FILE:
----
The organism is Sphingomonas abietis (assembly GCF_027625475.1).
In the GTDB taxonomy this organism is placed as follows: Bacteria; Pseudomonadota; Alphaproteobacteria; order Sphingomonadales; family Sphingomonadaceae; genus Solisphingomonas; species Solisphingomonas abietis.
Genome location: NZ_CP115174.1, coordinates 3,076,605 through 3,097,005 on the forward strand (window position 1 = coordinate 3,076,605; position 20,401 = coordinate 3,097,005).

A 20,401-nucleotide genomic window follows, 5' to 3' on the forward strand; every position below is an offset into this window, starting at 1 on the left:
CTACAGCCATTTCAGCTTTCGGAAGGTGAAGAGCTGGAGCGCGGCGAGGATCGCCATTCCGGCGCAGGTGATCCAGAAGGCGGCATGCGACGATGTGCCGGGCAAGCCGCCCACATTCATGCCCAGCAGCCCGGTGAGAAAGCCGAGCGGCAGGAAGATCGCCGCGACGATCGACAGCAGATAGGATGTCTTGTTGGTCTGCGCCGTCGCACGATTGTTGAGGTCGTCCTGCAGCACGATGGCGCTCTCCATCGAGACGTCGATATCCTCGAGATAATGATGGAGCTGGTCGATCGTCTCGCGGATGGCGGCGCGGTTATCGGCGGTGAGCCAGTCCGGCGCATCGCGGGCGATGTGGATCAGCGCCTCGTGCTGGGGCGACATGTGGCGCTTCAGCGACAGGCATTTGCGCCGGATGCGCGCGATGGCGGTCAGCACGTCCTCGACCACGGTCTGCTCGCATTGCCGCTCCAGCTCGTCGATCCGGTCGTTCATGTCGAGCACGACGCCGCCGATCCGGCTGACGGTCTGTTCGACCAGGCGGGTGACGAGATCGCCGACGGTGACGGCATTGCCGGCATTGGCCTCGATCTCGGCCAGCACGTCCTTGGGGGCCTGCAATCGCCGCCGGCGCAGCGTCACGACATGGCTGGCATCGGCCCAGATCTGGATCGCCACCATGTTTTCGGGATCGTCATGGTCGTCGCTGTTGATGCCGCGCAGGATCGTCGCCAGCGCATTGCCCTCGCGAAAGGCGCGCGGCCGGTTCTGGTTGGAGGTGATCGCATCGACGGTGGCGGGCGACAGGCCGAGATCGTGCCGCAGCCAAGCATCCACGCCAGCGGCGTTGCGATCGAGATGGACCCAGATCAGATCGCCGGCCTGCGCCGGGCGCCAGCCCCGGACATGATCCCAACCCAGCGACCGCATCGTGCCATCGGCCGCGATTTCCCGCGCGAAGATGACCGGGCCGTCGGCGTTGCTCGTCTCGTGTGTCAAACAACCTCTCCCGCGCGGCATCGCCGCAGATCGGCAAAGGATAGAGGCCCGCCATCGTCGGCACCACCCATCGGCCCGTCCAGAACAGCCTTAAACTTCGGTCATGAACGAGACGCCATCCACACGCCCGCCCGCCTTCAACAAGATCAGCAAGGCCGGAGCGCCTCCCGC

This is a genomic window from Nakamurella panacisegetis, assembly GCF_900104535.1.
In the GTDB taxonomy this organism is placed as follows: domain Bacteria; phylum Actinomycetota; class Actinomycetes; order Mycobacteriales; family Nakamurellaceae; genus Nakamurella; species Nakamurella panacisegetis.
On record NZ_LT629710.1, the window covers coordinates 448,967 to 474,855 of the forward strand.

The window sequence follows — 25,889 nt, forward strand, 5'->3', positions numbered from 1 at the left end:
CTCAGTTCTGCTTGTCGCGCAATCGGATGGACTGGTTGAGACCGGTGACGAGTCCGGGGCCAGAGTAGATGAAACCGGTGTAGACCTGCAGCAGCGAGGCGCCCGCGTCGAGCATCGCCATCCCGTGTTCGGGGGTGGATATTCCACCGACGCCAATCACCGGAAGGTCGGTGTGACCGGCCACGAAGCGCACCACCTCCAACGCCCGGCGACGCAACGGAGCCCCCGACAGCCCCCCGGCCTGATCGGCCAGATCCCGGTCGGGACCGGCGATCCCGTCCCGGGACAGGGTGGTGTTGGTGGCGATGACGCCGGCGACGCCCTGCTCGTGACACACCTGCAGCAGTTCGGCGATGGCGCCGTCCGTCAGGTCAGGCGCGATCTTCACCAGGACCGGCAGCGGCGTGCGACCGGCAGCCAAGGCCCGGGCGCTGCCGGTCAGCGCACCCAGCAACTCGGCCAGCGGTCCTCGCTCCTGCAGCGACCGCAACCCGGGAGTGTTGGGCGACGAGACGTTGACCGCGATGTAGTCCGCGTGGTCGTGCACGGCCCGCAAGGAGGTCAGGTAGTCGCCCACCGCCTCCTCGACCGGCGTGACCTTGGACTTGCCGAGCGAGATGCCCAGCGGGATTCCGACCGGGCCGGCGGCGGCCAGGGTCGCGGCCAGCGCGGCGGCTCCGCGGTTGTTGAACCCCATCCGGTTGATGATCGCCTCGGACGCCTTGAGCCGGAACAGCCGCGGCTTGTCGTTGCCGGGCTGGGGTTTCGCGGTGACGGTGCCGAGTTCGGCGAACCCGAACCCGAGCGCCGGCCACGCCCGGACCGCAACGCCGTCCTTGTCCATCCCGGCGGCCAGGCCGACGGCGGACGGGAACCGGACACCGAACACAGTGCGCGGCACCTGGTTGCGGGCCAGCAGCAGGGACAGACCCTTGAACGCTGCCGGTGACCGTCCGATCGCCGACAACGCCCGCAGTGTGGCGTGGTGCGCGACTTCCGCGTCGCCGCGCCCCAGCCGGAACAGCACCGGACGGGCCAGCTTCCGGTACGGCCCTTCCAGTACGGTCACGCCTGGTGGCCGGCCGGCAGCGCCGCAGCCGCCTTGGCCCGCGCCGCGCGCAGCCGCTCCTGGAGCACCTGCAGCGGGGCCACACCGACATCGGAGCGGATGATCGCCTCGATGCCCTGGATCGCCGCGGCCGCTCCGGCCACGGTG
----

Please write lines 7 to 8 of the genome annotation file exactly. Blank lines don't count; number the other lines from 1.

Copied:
In the GTDB taxonomy this organism is placed as follows: domain Bacteria; phylum Actinomycetota; class Actinomycetes; order Mycobacteriales; family Nakamurellaceae; genus Nakamurella; species Nakamurella panacisegetis.
On record NZ_LT629710.1, the window covers coordinates 448,967 to 474,855 of the forward strand.